-by Peter Santoro-
As I write this, two weeks of summer vacation have come and gone. My wife and I are going through the process of downsizing our home. We will be moving sometime in the next two to three months to a luxury townhouse. Part of the process of downsizing is to go through everything we own and categorize it in one of four ways; these are:
4. Throw it out.
I also spent time over the summer reflecting on the school year that has just ended. In parallel with the downsizing process, I am going through the books that contain my lessons and group space work/activities, mastery checks, quizzes, and tests. I write myself notes to remind me of how things went and some changes I want to make. I can categorize these notes in one of four ways:
1. Keep (it).
2. Make minor revisions/improvements.
3. Find an enhanced group space activity to improve this active learning experience for my students.
4. What made me think this was a good idea? Don’t ever do this again! Totally revise this!
Reflection is an integral part of teaching, and many teachers neglect this important aspect of our professional practice. I’ll admit, that in my first few years of teaching, I was guilty of not properly reflecting on my practice. I was just trying to keep from drowning! As the years passed, I realized that reflecting on teaching was probably the most important thing I did all year. This open-minded reflection is what led me to Flipped Learning, and therefore, Jon Bergmann. I was lucky in that I had the full support of my department chair and my principal as I embarked on my flipped journey. I still enjoy their full support, especially when they see the feedback from my students and parents.
I was fortunate to have attended ISTE this past June in Chicago. There were so many motivating speakers, the resources they offered, as well as the exhibitors and their resources! I came away from that experience with a renewed vigor to improve the active learning that takes place in my classroom every day. I have a wish list of apps I’m going to give the IT Director in my school district!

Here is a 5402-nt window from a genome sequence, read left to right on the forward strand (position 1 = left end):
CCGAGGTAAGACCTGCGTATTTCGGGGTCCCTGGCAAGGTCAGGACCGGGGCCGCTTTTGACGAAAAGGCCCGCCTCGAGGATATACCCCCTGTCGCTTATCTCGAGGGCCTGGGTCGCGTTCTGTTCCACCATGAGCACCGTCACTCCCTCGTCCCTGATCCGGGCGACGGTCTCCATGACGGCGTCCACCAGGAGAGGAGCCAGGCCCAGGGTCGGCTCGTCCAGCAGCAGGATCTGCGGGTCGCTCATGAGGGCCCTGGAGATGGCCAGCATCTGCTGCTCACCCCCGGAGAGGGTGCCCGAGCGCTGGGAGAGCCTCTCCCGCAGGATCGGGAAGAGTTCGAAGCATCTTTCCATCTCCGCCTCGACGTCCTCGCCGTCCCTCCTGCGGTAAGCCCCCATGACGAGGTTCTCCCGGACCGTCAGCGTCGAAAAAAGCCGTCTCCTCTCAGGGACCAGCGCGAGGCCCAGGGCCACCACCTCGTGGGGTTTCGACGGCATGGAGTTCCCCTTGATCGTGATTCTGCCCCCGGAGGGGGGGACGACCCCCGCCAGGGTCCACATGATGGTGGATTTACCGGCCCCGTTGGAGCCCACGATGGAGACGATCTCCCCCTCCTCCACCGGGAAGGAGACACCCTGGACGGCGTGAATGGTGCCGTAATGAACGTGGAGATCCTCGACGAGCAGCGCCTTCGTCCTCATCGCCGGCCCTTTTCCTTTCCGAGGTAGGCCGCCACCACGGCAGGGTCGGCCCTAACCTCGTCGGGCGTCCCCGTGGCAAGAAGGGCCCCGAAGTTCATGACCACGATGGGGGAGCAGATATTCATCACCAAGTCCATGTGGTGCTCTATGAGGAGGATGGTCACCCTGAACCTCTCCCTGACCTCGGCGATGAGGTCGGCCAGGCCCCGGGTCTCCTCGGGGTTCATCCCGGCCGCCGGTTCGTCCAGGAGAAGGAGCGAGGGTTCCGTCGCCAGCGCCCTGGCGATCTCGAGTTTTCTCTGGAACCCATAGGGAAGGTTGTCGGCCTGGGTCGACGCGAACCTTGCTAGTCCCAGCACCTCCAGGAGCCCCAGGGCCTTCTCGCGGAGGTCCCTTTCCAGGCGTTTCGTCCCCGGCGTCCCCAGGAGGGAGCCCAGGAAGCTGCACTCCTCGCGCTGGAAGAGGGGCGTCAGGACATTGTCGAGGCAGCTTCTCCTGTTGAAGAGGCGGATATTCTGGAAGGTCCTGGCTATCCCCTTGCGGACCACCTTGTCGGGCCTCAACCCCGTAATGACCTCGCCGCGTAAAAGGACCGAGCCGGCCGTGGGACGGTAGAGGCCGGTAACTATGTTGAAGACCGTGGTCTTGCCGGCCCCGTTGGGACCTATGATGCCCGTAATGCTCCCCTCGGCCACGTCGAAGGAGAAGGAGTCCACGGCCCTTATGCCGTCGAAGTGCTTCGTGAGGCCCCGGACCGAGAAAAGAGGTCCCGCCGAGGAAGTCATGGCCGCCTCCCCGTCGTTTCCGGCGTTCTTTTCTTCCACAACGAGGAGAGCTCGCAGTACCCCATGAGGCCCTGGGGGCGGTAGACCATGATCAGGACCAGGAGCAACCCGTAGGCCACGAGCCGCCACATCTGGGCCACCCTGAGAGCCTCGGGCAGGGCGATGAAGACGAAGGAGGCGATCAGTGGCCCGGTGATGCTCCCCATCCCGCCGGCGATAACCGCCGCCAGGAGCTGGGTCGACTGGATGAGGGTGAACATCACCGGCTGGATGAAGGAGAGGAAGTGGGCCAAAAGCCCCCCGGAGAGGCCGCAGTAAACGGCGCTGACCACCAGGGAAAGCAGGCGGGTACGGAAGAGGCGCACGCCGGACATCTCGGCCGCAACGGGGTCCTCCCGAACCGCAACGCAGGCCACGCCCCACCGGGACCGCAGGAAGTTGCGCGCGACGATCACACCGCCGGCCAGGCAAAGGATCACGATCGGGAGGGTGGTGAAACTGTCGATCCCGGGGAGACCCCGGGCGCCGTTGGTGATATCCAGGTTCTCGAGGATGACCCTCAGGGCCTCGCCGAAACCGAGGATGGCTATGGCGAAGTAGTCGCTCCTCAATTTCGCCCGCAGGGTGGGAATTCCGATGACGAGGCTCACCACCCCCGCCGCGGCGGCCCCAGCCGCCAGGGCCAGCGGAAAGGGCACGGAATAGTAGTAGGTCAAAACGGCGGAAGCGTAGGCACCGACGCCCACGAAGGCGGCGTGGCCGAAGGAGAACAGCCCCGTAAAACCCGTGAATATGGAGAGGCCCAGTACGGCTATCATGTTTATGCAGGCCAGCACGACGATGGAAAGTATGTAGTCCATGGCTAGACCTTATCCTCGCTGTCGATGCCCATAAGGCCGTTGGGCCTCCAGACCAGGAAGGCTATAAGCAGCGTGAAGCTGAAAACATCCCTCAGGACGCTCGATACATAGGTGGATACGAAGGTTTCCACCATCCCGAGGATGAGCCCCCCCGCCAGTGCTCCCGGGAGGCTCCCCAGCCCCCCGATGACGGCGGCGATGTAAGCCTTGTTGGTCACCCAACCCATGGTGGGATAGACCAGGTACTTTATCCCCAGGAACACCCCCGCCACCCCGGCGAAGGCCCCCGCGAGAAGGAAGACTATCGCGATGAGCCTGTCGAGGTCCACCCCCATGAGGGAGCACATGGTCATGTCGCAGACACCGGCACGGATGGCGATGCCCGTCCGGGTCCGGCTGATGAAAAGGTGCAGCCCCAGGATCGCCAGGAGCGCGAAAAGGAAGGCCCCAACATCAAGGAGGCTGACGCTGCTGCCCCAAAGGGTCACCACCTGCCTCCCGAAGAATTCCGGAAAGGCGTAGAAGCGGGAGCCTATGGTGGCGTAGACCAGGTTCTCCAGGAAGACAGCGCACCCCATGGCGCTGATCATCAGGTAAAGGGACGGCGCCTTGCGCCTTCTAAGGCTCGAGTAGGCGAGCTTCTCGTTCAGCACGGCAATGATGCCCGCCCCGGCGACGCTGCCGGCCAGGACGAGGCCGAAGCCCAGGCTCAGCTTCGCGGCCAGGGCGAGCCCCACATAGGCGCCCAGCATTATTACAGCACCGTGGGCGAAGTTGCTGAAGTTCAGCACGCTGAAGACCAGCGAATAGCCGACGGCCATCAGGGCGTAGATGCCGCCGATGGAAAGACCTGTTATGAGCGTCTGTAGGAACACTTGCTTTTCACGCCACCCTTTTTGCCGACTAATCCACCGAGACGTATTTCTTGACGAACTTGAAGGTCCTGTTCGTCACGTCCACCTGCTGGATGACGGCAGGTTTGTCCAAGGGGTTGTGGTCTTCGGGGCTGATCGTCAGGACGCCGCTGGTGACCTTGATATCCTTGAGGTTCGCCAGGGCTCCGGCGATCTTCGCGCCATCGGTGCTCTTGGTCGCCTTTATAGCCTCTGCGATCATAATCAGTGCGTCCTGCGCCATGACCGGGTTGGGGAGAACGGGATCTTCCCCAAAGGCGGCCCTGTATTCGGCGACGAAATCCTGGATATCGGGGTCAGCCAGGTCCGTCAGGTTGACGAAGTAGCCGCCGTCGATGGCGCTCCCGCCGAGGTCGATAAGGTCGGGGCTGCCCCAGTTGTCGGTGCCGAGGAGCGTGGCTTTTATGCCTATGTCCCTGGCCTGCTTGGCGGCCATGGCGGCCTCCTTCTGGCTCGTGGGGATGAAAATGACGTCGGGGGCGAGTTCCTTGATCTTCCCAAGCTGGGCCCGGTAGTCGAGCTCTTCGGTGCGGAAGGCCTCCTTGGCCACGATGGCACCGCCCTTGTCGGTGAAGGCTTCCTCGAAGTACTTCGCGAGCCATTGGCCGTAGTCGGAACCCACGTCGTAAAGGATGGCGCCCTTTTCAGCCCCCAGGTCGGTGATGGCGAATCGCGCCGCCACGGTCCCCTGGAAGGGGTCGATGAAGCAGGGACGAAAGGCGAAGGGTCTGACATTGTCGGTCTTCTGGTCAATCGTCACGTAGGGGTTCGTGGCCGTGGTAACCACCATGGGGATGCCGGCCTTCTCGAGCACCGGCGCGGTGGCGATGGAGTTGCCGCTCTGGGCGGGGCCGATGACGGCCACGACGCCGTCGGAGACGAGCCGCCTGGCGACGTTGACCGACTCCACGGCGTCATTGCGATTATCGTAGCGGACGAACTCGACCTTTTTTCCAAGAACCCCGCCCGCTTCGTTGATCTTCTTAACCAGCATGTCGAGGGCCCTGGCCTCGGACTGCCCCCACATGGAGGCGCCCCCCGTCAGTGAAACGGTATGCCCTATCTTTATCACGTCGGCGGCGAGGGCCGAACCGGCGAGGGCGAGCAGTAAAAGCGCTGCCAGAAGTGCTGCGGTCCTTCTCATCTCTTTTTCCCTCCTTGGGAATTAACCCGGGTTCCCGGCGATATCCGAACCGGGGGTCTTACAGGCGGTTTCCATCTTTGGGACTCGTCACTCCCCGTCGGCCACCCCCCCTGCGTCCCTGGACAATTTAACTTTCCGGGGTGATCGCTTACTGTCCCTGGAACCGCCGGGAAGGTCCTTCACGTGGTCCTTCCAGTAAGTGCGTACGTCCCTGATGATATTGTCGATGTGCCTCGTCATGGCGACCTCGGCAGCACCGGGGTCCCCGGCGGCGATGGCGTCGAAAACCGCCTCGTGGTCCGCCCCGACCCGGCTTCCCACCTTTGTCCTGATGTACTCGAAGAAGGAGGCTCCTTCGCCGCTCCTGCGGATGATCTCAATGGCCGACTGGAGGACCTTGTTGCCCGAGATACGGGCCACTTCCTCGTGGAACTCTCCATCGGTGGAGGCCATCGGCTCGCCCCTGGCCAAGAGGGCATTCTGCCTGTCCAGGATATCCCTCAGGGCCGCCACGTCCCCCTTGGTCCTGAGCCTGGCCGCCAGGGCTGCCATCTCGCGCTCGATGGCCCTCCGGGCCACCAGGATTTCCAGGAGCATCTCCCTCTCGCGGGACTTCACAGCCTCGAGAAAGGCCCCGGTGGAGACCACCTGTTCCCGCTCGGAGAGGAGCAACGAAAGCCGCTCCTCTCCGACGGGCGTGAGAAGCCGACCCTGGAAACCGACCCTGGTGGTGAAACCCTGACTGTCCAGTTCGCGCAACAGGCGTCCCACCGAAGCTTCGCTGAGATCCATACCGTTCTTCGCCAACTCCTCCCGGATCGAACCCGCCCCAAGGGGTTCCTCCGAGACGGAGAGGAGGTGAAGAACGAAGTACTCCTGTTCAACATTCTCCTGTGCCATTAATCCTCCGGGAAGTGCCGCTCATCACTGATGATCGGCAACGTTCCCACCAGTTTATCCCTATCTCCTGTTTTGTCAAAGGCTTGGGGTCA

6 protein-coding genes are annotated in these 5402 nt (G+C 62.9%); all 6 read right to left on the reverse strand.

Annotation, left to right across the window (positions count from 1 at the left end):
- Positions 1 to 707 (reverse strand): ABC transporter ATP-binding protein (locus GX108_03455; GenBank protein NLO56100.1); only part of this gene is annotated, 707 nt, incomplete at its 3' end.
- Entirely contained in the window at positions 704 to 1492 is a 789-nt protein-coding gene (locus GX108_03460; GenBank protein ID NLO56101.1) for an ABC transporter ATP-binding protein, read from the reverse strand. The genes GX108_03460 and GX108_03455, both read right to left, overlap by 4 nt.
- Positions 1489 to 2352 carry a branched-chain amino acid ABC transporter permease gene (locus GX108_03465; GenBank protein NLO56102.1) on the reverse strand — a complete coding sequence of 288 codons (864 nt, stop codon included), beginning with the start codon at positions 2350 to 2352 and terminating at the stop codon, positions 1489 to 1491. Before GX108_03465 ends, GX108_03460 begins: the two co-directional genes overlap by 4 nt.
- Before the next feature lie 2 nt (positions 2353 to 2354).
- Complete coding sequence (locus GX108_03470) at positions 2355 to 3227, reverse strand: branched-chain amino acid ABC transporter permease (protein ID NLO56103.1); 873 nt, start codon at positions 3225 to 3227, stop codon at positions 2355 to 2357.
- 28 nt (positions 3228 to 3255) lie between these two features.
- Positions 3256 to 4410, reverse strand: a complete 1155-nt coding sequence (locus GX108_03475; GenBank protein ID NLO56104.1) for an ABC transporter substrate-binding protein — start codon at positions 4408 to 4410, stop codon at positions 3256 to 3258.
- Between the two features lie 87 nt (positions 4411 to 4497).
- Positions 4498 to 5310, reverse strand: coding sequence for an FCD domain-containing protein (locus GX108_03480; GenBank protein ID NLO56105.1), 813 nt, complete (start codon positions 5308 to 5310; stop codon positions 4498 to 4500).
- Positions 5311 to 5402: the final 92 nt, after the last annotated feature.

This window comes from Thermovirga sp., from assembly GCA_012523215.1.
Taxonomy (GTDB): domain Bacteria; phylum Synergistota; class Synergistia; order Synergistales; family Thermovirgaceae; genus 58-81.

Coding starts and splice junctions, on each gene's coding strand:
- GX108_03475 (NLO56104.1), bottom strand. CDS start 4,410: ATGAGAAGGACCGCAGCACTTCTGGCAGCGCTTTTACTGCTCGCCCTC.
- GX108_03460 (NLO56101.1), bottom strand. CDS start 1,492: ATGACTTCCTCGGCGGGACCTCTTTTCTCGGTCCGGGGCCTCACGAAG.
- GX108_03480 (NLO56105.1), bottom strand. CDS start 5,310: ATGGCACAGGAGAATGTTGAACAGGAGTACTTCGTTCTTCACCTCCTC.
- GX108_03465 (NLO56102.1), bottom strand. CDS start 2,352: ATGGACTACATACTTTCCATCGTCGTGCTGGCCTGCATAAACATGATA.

Besides attending the conference, I was also blessed with the opportunity to present as part of an “Insanely Smart Panel” along with Jon Bergmann (@jonbergmann), Terra Graves (@nvterragraves), and Kathy Swanger (@kathyswanger). Our presentation was on the innovative ways teachers use class time. The audience participation was truly inspiring. The attendees shared with us their creative uses of class time. The session was so interactive, and some discussions even continued to the hallway outside the room where we presented!
Not everyone can attend educational conferences, but do not let that stop you from your pursuit to improve all the great things you already do in your classrooms. That is why it is so important to stay connected with the Flipped Learning Global community here at FLGI. Join the site (it’s free). Engage with other educators. Join some discussions, share, and learn from everyone around the world. Some pretty amazing things are happening in classrooms around the globe. When I started my Flipped Learning journey, I was by myself in my school. It was so vital for me to get and stay connected with other Flipped Learning educators.
Take time this summer to reflect on the past year, throw out what didn’t work, add active learning activities to your group space plans, and improve what worked. The reflection process can and should be invigorating and can breathe new life and focus on your approach to teaching as classes resume.
I urge you to get connected with us and to stay connected with us! Remember, we all need to Reach Every Student, Every Day, in Every Class.
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